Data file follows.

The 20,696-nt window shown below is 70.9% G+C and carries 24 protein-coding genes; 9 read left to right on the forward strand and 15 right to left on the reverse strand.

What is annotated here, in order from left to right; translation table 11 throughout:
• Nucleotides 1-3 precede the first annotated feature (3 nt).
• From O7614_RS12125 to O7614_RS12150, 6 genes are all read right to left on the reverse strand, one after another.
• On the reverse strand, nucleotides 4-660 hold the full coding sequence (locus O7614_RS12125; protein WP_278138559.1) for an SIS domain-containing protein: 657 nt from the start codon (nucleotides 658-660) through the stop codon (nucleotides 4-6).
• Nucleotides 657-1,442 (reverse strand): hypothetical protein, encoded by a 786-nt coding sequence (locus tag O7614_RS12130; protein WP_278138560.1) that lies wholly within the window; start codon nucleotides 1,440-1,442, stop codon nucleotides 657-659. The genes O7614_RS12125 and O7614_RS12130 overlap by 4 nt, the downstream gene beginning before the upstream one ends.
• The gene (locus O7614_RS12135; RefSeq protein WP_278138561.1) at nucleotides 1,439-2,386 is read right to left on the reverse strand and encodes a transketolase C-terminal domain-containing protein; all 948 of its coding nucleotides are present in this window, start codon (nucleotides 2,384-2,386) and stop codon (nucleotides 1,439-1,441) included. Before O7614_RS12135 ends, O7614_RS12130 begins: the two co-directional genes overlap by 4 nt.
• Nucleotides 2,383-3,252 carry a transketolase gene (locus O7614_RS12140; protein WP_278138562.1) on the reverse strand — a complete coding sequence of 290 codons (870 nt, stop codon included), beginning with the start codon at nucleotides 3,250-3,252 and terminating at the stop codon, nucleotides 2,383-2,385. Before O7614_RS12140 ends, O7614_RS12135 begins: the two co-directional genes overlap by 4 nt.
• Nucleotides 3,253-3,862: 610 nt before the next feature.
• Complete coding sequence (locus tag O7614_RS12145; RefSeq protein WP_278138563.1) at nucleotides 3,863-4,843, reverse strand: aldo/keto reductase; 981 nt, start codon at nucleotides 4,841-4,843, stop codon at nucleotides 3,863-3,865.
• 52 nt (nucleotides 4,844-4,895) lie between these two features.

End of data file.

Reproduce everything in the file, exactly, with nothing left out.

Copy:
The 20,696-nt window shown below is 70.9% G+C and carries 24 protein-coding genes; 9 read left to right on the forward strand and 15 right to left on the reverse strand.

What is annotated here, in order from left to right; translation table 11 throughout:
• Nucleotides 1-3 precede the first annotated feature (3 nt).
• From O7614_RS12125 to O7614_RS12150, 6 genes are all read right to left on the reverse strand, one after another.
• On the reverse strand, nucleotides 4-660 hold the full coding sequence (locus O7614_RS12125; protein WP_278138559.1) for an SIS domain-containing protein: 657 nt from the start codon (nucleotides 658-660) through the stop codon (nucleotides 4-6).
• Nucleotides 657-1,442 (reverse strand): hypothetical protein, encoded by a 786-nt coding sequence (locus tag O7614_RS12130; protein WP_278138560.1) that lies wholly within the window; start codon nucleotides 1,440-1,442, stop codon nucleotides 657-659. The genes O7614_RS12125 and O7614_RS12130 overlap by 4 nt, the downstream gene beginning before the upstream one ends.
• The gene (locus O7614_RS12135; RefSeq protein WP_278138561.1) at nucleotides 1,439-2,386 is read right to left on the reverse strand and encodes a transketolase C-terminal domain-containing protein; all 948 of its coding nucleotides are present in this window, start codon (nucleotides 2,384-2,386) and stop codon (nucleotides 1,439-1,441) included. Before O7614_RS12135 ends, O7614_RS12130 begins: the two co-directional genes overlap by 4 nt.
• Nucleotides 2,383-3,252 carry a transketolase gene (locus O7614_RS12140; protein WP_278138562.1) on the reverse strand — a complete coding sequence of 290 codons (870 nt, stop codon included), beginning with the start codon at nucleotides 3,250-3,252 and terminating at the stop codon, nucleotides 2,383-2,385. Before O7614_RS12140 ends, O7614_RS12135 begins: the two co-directional genes overlap by 4 nt.
• Nucleotides 3,253-3,862: 610 nt before the next feature.
• Complete coding sequence (locus tag O7614_RS12145; RefSeq protein WP_278138563.1) at nucleotides 3,863-4,843, reverse strand: aldo/keto reductase; 981 nt, start codon at nucleotides 4,841-4,843, stop codon at nucleotides 3,863-3,865.
• 52 nt (nucleotides 4,844-4,895) lie between these two features.